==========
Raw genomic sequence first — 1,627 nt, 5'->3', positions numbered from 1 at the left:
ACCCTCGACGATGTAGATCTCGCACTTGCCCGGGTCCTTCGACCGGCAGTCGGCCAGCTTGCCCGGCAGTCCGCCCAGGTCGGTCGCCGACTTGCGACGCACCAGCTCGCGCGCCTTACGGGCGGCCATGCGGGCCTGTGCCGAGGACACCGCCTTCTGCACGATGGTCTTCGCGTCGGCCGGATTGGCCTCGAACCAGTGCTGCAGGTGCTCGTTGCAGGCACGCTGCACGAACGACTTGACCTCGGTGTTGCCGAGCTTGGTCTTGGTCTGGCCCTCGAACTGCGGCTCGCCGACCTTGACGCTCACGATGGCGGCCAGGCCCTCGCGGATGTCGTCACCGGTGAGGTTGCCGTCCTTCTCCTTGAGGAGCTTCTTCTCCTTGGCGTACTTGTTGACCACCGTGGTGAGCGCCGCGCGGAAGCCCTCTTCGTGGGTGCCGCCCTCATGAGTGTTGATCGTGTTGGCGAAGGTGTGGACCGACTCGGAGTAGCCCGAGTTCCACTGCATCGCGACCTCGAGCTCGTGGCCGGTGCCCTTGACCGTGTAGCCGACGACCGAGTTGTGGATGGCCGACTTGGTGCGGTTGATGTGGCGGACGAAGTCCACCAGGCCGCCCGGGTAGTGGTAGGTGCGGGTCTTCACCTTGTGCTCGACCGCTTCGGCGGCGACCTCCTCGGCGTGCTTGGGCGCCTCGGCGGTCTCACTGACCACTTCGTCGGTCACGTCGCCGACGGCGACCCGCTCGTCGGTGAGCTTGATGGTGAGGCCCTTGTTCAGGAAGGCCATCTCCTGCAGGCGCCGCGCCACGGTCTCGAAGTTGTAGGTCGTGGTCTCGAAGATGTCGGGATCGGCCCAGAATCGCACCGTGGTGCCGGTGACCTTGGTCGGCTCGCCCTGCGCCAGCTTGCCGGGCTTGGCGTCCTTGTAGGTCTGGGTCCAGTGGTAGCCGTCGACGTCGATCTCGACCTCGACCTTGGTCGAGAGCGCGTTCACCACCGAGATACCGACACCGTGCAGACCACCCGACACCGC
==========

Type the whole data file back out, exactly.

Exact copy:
Raw genomic sequence first — 1,627 nt, 5'->3', positions numbered from 1 at the left:
ACCCTCGACGATGTAGATCTCGCACTTGCCCGGGTCCTTCGACCGGCAGTCGGCCAGCTTGCCCGGCAGTCCGCCCAGGTCGGTCGCCGACTTGCGACGCACCAGCTCGCGCGCCTTACGGGCGGCCATGCGGGCCTGTGCCGAGGACACCGCCTTCTGCACGATGGTCTTCGCGTCGGCCGGATTGGCCTCGAACCAGTGCTGCAGGTGCTCGTTGCAGGCACGCTGCACGAACGACTTGACCTCGGTGTTGCCGAGCTTGGTCTTGGTCTGGCCCTCGAACTGCGGCTCGCCGACCTTGACGCTCACGATGGCGGCCAGGCCCTCGCGGATGTCGTCACCGGTGAGGTTGCCGTCCTTCTCCTTGAGGAGCTTCTTCTCCTTGGCGTACTTGTTGACCACCGTGGTGAGCGCCGCGCGGAAGCCCTCTTCGTGGGTGCCGCCCTCATGAGTGTTGATCGTGTTGGCGAAGGTGTGGACCGACTCGGAGTAGCCCGAGTTCCACTGCATCGCGACCTCGAGCTCGTGGCCGGTGCCCTTGACCGTGTAGCCGACGACCGAGTTGTGGATGGCCGACTTGGTGCGGTTGATGTGGCGGACGAAGTCCACCAGGCCGCCCGGGTAGTGGTAGGTGCGGGTCTTCACCTTGTGCTCGACCGCTTCGGCGGCGACCTCCTCGGCGTGCTTGGGCGCCTCGGCGGTCTCACTGACCACTTCGTCGGTCACGTCGCCGACGGCGACCCGCTCGTCGGTGAGCTTGATGGTGAGGCCCTTGTTCAGGAAGGCCATCTCCTGCAGGCGCCGCGCCACGGTCTCGAAGTTGTAGGTCGTGGTCTCGAAGATGTCGGGATCGGCCCAGAATCGCACCGTGGTGCCGGTGACCTTGGTCGGCTCGCCCTGCGCCAGCTTGCCGGGCTTGGCGTCCTTGTAGGTCTGGGTCCAGTGGTAGCCGTCGACGTCGATCTCGACCTCGACCTTGGTCGAGAGCGCGTTCACCACCGAGATACCGACACCGTGCAGACCACCCGACACCGC